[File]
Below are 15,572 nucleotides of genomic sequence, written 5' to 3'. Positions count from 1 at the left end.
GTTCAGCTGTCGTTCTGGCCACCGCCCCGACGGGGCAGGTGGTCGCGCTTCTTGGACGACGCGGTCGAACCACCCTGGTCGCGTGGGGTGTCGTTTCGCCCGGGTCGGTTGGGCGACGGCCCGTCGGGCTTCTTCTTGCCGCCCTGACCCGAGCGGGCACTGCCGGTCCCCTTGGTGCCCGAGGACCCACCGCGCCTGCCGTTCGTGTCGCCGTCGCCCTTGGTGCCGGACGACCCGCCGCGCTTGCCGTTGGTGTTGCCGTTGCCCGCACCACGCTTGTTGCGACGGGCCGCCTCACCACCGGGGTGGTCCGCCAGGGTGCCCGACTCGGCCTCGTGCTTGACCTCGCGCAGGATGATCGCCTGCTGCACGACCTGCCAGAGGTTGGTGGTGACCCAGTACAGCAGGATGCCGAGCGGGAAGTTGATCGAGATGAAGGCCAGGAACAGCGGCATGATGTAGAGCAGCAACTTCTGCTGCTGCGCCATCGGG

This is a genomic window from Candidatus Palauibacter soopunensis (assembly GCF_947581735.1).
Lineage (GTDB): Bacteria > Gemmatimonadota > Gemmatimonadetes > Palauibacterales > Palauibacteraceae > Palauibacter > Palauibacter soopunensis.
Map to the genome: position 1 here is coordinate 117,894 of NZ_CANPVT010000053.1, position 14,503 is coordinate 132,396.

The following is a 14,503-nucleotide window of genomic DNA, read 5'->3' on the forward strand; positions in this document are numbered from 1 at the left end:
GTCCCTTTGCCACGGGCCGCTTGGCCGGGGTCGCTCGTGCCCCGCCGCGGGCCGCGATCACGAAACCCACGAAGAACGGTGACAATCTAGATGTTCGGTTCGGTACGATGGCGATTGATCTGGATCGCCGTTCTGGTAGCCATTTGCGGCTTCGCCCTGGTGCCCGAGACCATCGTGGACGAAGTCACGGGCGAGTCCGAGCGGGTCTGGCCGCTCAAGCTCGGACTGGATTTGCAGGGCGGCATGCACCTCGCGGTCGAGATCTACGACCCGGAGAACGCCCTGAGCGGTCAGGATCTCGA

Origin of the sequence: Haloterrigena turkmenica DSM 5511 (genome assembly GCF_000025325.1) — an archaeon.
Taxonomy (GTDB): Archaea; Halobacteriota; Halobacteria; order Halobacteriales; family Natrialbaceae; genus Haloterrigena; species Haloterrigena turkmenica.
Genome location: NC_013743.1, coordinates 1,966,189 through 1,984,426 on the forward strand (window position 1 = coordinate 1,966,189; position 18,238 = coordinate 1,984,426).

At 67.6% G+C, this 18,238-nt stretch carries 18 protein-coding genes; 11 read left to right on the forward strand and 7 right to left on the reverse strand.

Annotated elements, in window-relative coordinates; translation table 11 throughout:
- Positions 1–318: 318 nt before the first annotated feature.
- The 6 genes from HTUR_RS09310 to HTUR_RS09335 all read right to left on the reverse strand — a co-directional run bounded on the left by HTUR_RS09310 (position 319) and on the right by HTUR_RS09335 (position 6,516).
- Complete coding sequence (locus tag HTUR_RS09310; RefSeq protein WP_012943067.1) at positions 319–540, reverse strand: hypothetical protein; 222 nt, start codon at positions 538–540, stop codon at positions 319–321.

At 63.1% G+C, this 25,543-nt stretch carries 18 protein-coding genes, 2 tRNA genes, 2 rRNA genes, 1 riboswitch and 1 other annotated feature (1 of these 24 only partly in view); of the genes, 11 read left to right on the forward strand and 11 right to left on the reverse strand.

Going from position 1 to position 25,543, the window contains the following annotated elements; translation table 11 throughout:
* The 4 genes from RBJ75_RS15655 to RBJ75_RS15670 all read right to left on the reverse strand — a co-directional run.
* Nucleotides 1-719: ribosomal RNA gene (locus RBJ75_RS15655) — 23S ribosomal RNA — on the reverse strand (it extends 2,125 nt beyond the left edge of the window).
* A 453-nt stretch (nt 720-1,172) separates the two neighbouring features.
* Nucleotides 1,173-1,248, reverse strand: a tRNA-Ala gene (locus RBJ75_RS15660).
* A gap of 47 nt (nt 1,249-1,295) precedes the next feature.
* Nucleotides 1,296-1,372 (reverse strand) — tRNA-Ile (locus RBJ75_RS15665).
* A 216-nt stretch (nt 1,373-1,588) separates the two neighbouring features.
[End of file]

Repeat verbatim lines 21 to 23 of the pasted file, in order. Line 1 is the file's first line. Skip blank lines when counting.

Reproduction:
* Nucleotides 1,173-1,248, reverse strand: a tRNA-Ala gene (locus RBJ75_RS15660).
* A gap of 47 nt (nt 1,249-1,295) precedes the next feature.
* Nucleotides 1,296-1,372 (reverse strand) — tRNA-Ile (locus RBJ75_RS15665).